[question] simulation of strings, independent process
Hello everybody,

I hope that the post is clear enough, english is not my mother tongue.
I have a question for the community but before ask it I should probably introduce my problem (in easy therms).
In my work I should simulate the pulling of a string that have some parameters. The string start from a random
conformation and, applying force, it reach a straight conformation. I do it with a Monte Carlo simulation and
the code works in the CPU (it take severals ours just for a single simulation using one core).

The point is the following, I should simulate many (think in the order of 200) strings that have slightly different
properties but I do not have access to a cluster of CPUs.

Each simulations is -->independent<-- from another, so the cores|execution units do not have to talk or synchronize
each others, the simulation doesn't require also a lot of memory(500 kB for simulation is enough).
The code is roughly 200 lines, it is not extremely complicate but it use several "for", "if" and mathematical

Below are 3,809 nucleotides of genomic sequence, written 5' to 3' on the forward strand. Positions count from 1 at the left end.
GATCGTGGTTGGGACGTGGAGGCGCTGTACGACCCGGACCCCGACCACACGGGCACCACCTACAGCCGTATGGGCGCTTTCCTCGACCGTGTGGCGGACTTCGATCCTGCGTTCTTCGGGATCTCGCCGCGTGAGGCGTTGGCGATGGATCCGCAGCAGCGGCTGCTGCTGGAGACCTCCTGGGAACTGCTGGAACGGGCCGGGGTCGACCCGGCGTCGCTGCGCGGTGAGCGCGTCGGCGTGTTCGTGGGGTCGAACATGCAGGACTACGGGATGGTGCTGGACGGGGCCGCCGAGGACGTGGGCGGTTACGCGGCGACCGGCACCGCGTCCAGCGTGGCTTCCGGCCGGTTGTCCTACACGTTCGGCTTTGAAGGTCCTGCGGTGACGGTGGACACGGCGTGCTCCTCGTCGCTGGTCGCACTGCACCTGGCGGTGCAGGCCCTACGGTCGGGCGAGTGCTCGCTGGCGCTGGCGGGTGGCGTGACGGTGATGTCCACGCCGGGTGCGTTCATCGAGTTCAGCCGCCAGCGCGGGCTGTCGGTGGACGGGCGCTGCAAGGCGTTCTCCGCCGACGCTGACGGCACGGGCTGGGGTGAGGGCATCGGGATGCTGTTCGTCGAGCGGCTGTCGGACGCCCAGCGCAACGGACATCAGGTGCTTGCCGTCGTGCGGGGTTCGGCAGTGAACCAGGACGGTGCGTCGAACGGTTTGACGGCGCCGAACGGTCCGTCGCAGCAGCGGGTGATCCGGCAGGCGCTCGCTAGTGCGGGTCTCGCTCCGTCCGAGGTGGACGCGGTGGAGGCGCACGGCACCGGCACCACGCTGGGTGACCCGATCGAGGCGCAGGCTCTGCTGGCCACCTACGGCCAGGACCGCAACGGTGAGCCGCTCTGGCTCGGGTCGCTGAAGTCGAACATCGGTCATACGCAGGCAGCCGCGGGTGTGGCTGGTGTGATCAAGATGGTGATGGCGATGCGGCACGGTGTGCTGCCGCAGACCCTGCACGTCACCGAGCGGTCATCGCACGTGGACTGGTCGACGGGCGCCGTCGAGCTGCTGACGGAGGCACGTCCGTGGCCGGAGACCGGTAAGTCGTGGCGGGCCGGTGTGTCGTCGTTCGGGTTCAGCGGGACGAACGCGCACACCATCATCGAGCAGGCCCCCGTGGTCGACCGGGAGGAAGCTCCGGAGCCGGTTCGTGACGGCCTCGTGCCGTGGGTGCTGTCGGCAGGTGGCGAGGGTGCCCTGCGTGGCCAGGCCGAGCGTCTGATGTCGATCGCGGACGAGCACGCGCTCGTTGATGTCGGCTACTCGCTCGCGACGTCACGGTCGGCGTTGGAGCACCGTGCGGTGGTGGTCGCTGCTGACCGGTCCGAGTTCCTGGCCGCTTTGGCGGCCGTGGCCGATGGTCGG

functions, plus random number generators.

I thought that, even if the GPU is slower to do a single simulation I could run in parallel several simulations,
that should mean a gain of time. Am I wrong?

What do you think, is it worth to port in the GPU?

Any opinion is welcome.
Hello everybody,



I hope that the post is clear enough, english is not my mother tongue.

I have a question for the community but before ask it I should probably introduce my problem (in easy therms).

In my work I should simulate the pulling of a string that have some parameters. The string start from a random

conformation and, applying force, it reach a straight conformation. I do it with a Monte Carlo simulation and

the code works in the CPU (it take severals ours just for a single simulation using one core).



The point is the following, I should simulate many (think in the order of 200) strings that have slightly different